Jump to content
mikewest

DPA 1500 5.1 Microphone

Recommended Posts

mikewest   

Had a hold of the beast today and an insight into it's design.

Very clever, compact and well thought out in a practical way.

Have not had a listen but hope to evaluate soon.

Not a cheap addition at US$3,800

mike

Share this post


Link to post
Share on other sites

I'll be very excited to read your field review, Mike. This was one of the coolest things I saw at this year's NAB. Demo was great, but I'd like to hear from a first hand user. I have a couple of documentary projects coming up where this might be perfect.

Paul

Share this post


Link to post
Share on other sites

Greg Simmons from the Australian Institute of Music travels to Nepal & India each year with students. One of the projects on these trips is 5.1 using the DPA 5100. Just last week AIMTV on YouTube posted a video of Greg taking students into the Sydney Botanical Gardens to use the DPA 5100 for a 5.1 recording.

See the video here

Share this post


Link to post
Share on other sites
mikewest   

An interesting clip though not adventurous.

A simpler and more exciting application would be to stand in a traffic island

in a main street and record the passing vehicles.

I recorded a short film using a simple 4.0 approach and the results were surprising.

mike

Share this post


Link to post
Share on other sites

This is my first post here and I haven’t spent ages trawling through the archives to familiarise myself with the community I’m addressing, so please tell me to shut up if it feels like I am telling you how to suck eggs…

I’m glad you found the clip interesting, Mike. It was never intended for working pros like the members of this forum, of course, but I’m chuffed that it ended up here. It is primarily a promotional 'micro-lecture' video for AIM, the school I work for (as are all of the micro-lectures on AIM’s website). The idea is to give potential students a feel for the diversity of things we do at AIM and how we do them.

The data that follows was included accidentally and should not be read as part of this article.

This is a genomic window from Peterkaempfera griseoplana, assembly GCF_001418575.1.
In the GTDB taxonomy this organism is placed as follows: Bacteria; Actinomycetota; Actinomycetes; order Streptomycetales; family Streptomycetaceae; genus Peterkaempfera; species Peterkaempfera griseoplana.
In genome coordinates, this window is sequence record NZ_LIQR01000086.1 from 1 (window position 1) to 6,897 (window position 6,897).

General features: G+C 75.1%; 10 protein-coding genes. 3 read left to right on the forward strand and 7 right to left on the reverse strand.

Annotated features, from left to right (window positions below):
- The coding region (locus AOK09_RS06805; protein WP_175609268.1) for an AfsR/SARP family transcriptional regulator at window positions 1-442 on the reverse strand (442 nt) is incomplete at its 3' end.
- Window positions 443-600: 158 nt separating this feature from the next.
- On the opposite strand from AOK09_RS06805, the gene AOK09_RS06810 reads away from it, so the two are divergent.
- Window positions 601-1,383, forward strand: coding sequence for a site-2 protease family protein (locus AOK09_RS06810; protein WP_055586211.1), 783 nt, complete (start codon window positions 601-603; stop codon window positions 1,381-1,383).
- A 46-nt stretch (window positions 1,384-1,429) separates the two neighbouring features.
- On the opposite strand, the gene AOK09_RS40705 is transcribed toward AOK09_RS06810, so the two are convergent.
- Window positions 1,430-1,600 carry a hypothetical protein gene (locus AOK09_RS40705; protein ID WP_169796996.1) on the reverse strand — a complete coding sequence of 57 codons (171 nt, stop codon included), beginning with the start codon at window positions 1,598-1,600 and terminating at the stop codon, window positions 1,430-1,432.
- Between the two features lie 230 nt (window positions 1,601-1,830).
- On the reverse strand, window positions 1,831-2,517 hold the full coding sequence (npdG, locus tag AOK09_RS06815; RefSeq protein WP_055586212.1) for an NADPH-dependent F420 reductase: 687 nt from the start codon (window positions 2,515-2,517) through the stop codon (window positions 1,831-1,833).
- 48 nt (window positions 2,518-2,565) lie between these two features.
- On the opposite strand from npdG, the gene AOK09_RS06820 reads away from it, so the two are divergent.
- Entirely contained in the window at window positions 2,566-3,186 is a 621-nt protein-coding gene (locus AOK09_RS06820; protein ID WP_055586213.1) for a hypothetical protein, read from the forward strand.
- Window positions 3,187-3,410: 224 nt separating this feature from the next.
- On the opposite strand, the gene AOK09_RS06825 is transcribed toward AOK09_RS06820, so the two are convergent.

Not adventurous? As an educational exercise conducted during class time, I cannot afford to be too adventurous; as a teacher I have a ‘duty of care’ to attend to. Standing on a traffic island in a main street recording passing vehicles would not be considered defensible as a learning experience if one of my students got injured! I might as well have told them to go play on the road… (Also, my own experience with direct-to-5.1 recordings tell me that such a recording is not as exciting in practice as one would imagine it to be, but more about that later...)

It’s a totally different 'adventurous' ball game on my student recording expeditions through Nepal, India and Tibet, however. Those expeditions happen outside of the college semesters and therefore the participants are technically not my students, rather, they are co-travellers with their own travel insurance and so on. So, anything goes; we’ve recorded 5.1 on the roof of a moving bus in Nepal, in rickshaws and tuk-tuks, hanging out the door of a speeding train in India as another train approaches from the other direction and passes, rowing down the Ganges (microphone facing the ghats with boats passing by in the rear), lowering the mic down over a chaotic four lane roadway in Kathmandu from an overhead pedestrian bridge, in caves full of bats, on the borders between hardwood forests and swamps, in jungle clearings (got charged at by an angry rhino recently), and so on.